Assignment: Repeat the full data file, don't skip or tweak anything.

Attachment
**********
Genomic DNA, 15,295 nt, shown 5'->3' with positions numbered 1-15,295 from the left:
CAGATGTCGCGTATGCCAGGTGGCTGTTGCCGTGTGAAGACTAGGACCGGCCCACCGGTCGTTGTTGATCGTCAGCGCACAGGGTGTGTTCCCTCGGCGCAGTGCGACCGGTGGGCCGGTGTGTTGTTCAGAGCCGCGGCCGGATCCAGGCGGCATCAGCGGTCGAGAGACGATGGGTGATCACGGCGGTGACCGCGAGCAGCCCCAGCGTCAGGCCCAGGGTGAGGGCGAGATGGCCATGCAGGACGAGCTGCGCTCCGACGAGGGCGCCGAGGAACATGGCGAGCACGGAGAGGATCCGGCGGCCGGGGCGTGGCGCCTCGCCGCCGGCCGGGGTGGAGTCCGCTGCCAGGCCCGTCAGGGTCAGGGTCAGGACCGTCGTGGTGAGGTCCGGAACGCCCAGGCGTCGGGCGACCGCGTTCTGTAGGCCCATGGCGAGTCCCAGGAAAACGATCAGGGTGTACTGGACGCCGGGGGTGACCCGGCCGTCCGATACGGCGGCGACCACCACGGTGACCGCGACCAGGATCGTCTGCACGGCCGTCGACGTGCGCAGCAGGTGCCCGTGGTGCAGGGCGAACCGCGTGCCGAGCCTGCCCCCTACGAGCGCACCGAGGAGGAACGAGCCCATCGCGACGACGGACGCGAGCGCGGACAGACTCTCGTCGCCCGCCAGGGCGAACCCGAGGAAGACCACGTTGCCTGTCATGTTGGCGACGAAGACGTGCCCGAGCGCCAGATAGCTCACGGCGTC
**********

Genomic DNA, 15,295 nt, shown 5'->3' with positions numbered 1-15,295 from the left:
CAGATGTCGCGTATGCCAGGTGGCTGTTGCCGTGTGAAGACTAGGACCGGCCCACCGGTCGTTGTTGATCGTCAGCGCACAGGGTGTGTTCCCTCGGCGCAGTGCGACCGGTGGGCCGGTGTGTTGTTCAGAGCCGCGGCCGGATCCAGGCGGCATCAGCGGTCGAGAGACGATGGGTGATCACGGCGGTGACCGCGAGCAGCCCCAGCGTCAGGCCCAGGGTGAGGGCGAGATGGCCATGCAGGACGAGCTGCGCTCCGACGAGGGCGCCGAGGAACATGGCGAGCACGGAGAGGATCCGGCGGCCGGGGCGTGGCGCCTCGCCGCCGGCCGGGGTGGAGTCCGCTGCCAGGCCCGTCAGGGTCAGGGTCAGGACCGTCGTGGTGAGGTCCGGAACGCCCAGGCGTCGGGCGACCGCGTTCTGTAGGCCCATGGCGAGTCCCAGGAAAACGATCAGGGTGTACTGGACGCCGGGGGTGACCCGGCCGTCCGATACGGCGGCGACCACCACGGTGACCGCGACCAGGATCGTCTGCACGGCCGTCGACGTGCGCAGCAGGTGCCCGTGGTGCAGGGCGAACCGCGTGCCGAGCCTGCCCCCTACGAGCGCACCGAGGAGGAACGAGCCCATCGCGACGACGGACGCGAGCGCGGACAGACTCTCGTCGCCCGCCAGGGCGAACCCGAGGAAGACCACGTTGCCTGTCATGTTGGCGACGAAGACGTGCCCGAGCGCCAGATAGCTCACGGCGTC